- If the family members who raise the baby are older and have not had an infant for many years, they may be unaware of certain safety standards such as those for car seats, sleep and other matters.
- While parents or other older relatives raising the baby can find it highly rewarding, it’s wise for them to have guardianship in place just in case they have a health crisis.
Adoption is an option for pregnant teens who aren’t ready to become a parent. Each year in the US, millions of couples await the opportunity to adopt a child. This gives them the opportunity to become loving parents to wonderful children who need a family.
The option of adoption is legal and binding. At the same time, many states allow the birth mother time, whether a few days to up to several months, the opportunity to change her mind if she decides she wants to keep the baby. Adoption law information can be obtained on the Child Welfare Information Gateway, a service of the US Department of Health and Human Services’ Children’s Bureau.
Adoption can be either private or public and closed or open. In a private adoption, the birth parents or birth mother works with a doctor, lawyer, clergy member or licensed or unlicensed facilitator to find adoptive parents.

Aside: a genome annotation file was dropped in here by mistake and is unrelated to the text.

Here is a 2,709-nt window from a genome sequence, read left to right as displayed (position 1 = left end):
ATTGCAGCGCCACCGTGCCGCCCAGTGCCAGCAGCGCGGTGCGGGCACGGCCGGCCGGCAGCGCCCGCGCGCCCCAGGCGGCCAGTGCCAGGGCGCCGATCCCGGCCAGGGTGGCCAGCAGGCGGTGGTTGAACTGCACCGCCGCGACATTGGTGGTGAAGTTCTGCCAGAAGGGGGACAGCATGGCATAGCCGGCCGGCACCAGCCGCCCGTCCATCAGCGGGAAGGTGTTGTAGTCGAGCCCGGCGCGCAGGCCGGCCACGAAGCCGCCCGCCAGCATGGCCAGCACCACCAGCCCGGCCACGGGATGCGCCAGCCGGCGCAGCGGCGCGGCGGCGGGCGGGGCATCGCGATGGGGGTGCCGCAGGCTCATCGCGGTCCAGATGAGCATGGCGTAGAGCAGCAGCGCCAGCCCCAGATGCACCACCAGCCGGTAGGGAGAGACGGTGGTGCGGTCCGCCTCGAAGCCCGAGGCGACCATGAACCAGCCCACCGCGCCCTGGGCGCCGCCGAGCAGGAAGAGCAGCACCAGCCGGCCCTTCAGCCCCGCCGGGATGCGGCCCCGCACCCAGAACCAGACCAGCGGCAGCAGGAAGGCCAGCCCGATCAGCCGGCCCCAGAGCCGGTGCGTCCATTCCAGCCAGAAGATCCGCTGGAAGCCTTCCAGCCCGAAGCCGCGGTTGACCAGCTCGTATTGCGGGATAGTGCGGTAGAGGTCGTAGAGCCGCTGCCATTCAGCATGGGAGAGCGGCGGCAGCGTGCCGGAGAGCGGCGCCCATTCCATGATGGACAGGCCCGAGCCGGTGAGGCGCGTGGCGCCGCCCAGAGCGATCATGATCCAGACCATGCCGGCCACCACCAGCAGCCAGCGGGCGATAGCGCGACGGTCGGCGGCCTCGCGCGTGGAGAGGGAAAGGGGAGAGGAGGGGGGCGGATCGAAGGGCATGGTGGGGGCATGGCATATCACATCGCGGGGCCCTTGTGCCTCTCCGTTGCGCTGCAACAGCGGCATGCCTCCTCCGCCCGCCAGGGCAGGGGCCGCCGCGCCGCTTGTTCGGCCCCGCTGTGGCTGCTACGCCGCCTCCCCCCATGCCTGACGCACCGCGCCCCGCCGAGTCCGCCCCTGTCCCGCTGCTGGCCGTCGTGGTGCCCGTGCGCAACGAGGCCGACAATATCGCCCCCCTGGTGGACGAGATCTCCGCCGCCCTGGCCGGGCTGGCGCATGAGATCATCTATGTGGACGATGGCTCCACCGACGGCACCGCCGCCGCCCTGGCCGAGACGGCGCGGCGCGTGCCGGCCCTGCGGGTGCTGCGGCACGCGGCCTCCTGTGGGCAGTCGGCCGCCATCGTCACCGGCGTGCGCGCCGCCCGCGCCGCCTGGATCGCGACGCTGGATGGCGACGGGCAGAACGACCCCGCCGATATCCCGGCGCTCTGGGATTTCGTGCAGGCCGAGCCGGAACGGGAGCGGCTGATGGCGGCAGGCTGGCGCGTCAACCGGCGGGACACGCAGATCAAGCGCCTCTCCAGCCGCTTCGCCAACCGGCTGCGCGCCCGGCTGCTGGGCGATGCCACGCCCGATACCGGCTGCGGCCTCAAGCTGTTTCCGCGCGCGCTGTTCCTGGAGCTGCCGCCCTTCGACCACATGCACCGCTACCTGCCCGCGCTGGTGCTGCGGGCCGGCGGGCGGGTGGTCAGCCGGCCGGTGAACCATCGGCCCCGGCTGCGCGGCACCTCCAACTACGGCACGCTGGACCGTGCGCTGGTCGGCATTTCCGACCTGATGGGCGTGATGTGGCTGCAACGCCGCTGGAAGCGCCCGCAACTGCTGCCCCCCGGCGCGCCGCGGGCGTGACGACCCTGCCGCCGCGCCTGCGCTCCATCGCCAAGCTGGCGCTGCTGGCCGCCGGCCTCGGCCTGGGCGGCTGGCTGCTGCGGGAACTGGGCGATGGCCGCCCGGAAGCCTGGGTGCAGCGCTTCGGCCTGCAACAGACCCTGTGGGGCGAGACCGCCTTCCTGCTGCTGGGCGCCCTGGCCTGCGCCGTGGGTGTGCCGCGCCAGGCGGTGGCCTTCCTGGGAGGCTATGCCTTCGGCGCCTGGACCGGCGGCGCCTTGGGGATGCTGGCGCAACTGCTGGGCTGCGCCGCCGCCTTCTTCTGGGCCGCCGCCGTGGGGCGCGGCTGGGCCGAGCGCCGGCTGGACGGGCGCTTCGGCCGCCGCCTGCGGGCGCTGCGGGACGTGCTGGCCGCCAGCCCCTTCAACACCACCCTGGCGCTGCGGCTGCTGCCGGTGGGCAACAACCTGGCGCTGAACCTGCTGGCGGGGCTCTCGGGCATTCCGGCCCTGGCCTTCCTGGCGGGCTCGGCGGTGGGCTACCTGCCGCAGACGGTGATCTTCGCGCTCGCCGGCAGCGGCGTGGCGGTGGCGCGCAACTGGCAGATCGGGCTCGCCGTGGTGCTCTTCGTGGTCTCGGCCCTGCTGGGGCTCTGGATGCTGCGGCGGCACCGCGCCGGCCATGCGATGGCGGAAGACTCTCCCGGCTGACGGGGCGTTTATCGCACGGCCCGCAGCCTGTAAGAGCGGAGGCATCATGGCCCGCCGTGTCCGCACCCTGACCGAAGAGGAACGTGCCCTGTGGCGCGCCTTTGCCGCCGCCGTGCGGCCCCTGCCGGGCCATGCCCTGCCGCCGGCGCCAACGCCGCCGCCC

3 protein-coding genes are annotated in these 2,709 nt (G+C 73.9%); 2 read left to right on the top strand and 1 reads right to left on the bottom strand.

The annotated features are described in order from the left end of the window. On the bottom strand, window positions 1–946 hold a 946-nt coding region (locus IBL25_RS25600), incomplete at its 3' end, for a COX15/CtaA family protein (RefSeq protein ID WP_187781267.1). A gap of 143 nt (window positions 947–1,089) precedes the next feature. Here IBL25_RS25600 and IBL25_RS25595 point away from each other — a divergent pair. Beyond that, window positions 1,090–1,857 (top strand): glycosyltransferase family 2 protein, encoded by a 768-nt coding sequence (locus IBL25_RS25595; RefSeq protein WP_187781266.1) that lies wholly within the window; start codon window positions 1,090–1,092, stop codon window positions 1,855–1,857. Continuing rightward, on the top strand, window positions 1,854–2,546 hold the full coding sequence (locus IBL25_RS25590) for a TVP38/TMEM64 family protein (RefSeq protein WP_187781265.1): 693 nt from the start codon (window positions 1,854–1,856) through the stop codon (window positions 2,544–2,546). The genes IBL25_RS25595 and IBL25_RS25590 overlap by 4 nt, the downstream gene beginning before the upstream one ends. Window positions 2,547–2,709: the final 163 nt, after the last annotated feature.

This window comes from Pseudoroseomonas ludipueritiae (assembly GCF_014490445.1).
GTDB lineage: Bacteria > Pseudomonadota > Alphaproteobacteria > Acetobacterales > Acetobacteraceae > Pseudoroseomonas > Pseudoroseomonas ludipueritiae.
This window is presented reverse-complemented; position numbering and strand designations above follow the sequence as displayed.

Public adoptions involve placing the baby with a family through an agency that either operates or is contracted by the state.
In a closed adoption, the birth mother’s name and names of the adoptive parents are kept secret from the other party.
In an open adoption, the birth mother has the opportunity to choose the adoptive parents, meet them and have an ongoing relationship with them. Open adoptions are often beneficial for the birth mother in relieving guilt or grief.
Some pregnant teens may choose the option of abortion. Those who do should get all the information they need and not be judged. Abortion is a huge, personal decision that’s never an easy one.
In most cases, teens who involve their parents in their decision get the most benefit. However, the laws vary from state to state, with some states requiring parental notification and others not requiring it.
If you’re a parent whose teen is considering abortion, you should consider the following:
- Learn from your pediatrician about laws that affect abortion and where to find licensed, qualified providers. Both medical and surgical abortions are safe when they’re done by experienced, licensed doctors.
- The cost of abortion services can be an issue for teens. This can lead to a delay, which can complicate an abortion the further the pregnancy has progressed. There may be financial assistance available through the community or state.
- Always be careful before speaking with a “pregnancy crisis center” as they are often not what they seem. Speak with your pediatrician or a doctor recommended by your insurance provider.
Pregnant teens need emotional support no matter what they decide to do. Anything they choose will be highly emotional and life-changing. Acceptance and openness is the best combination to support your teen.